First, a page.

Many offshore jurisdiction offer IBC’s (International Business Corporations) which are often promoted as being “tax free“. What this means is that the offshore jurisdiction will not impose an income tax on the earnings of that corporation derived from sources outside that country.The income tax regime from the U.S. perspective is quite different, however.
The U.S. tax law in this area has evolved since 1937 to the point where today, unless you are operating a foreign manufacturing facility with significant hard operating assets, there is essentially no deferral benefit available through the use of a foreign corporation. Your foreign corporation will either be a foreign personal holding company (FPHC), a controlled foreign corporation (CFC), or a passive foreign investment company (PFIC).
The tax law applicable to FPHC’s and to CFC’s essentially requires the U.S. shareholders to report the corporation’s income on their personal tax returns, and the tax law applicable to the PFIC imposes an interest charge on corporate income not currently distributed to U.S. shareholders. Thus, when such prior year corporate income is ultimately distributed to the U.S. shareholder (or when the U.S. shareholder sells his stock), it will be treated as if the tax on that amount was owed all along (since it was earned by the corporation), and, with the interest charge imposed on that deemed liability, all deferral benefits are eliminated.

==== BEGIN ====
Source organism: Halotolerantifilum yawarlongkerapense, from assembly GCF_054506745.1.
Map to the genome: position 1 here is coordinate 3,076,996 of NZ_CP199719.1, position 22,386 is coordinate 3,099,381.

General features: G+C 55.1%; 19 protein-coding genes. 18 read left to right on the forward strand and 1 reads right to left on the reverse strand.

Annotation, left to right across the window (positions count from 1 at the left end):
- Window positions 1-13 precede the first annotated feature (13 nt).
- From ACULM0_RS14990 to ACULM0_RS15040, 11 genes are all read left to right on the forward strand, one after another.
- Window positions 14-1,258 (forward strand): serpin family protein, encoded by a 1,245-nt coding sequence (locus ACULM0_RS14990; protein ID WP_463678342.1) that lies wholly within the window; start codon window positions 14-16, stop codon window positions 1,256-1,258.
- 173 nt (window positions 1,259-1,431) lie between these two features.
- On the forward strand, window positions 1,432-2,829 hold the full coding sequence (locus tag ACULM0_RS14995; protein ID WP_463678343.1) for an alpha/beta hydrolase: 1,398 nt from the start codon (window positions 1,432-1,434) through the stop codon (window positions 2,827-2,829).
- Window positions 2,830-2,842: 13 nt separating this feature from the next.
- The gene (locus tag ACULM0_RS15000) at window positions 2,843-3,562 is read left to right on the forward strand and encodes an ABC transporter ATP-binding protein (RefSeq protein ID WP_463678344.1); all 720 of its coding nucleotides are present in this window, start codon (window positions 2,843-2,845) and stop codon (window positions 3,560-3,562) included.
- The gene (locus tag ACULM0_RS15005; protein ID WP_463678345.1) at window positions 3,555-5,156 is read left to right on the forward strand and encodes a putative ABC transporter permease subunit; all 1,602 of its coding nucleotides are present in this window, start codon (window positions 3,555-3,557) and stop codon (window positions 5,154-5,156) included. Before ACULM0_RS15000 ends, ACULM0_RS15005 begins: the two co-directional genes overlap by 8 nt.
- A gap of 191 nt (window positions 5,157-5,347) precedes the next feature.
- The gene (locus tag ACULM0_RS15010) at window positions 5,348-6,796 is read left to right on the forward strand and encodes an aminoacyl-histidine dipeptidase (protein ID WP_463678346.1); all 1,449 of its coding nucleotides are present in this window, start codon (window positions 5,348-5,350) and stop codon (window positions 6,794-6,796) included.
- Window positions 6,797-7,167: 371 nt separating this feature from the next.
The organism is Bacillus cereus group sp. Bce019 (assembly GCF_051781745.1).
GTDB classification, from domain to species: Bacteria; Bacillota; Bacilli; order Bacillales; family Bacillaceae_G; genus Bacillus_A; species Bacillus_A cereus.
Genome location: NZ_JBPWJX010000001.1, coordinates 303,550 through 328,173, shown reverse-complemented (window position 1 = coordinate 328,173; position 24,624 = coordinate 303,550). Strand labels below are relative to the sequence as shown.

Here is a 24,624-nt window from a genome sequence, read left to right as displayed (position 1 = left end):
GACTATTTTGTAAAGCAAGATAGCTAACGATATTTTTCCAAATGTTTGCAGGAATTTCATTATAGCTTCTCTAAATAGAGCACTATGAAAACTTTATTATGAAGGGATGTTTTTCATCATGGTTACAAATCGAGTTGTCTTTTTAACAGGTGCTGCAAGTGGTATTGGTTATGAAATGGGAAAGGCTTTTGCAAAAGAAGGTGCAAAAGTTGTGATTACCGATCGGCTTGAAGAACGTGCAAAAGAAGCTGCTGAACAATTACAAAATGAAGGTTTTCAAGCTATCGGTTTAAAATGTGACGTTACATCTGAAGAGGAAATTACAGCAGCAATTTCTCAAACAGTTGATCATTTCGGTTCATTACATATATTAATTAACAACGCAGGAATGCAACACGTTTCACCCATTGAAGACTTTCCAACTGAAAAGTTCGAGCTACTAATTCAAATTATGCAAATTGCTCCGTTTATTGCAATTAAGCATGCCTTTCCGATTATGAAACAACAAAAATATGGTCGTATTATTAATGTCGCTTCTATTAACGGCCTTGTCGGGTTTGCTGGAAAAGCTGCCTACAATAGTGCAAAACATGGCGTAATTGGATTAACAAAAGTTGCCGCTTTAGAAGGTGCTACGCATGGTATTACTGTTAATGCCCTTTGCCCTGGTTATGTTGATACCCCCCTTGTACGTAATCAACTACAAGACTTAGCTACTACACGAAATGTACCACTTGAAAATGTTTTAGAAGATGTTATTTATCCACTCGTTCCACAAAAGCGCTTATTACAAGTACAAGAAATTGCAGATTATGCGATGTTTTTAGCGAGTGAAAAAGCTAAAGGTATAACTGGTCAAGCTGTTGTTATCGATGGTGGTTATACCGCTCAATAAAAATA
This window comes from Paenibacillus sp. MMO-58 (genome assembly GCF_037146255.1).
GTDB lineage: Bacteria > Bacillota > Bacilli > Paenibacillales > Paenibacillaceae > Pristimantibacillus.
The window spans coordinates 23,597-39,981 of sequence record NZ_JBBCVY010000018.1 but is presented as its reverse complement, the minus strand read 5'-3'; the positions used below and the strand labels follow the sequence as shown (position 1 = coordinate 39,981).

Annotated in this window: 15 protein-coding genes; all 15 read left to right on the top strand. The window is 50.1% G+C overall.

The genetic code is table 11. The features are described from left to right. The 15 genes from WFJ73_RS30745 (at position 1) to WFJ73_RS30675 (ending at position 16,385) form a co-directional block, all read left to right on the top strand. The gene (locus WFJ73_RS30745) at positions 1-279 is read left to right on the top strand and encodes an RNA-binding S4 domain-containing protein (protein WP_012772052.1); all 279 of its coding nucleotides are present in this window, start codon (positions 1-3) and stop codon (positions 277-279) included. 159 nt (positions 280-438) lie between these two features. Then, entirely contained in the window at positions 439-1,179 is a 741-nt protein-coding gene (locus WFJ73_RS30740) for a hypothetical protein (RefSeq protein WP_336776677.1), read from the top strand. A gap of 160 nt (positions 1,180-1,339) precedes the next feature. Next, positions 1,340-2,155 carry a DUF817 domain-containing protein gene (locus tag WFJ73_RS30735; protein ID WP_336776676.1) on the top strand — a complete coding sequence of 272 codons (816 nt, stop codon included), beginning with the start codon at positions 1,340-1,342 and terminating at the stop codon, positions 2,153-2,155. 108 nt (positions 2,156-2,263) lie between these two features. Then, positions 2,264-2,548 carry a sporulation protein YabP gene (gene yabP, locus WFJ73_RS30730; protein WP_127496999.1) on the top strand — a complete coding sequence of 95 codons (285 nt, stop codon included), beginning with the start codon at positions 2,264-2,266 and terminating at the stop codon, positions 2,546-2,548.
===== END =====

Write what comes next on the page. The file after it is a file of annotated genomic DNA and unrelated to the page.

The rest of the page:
It should also be noted the name “passive foreign investment company” can be misleading. For example, assume a company earns commission income from services actually rendered. If those earnings are retained (as cash or as securities) in the corporation and constitute 50% or more of the assets, the company will be a PFIC! The PFIC rules are particularly tricky, and can be a trap for the unwary.
OPERATION OF FOREIGN ENTITIES: LLC’S PARTNERSHIPS
Unless an LLC is treated as a corporation, it will be taxed in the same manner as a partnership. As an entity, the partnership pays no tax, but its earnings “flow through” to its partners. This means that the U.S. partners in a foreign partnership will include their share of partnership income, deductions, and credits on their personal U.S. tax returns. Thus, no tax deferral is available through the use of an offshore (or domestic, for that matter) limited partnership or LLC.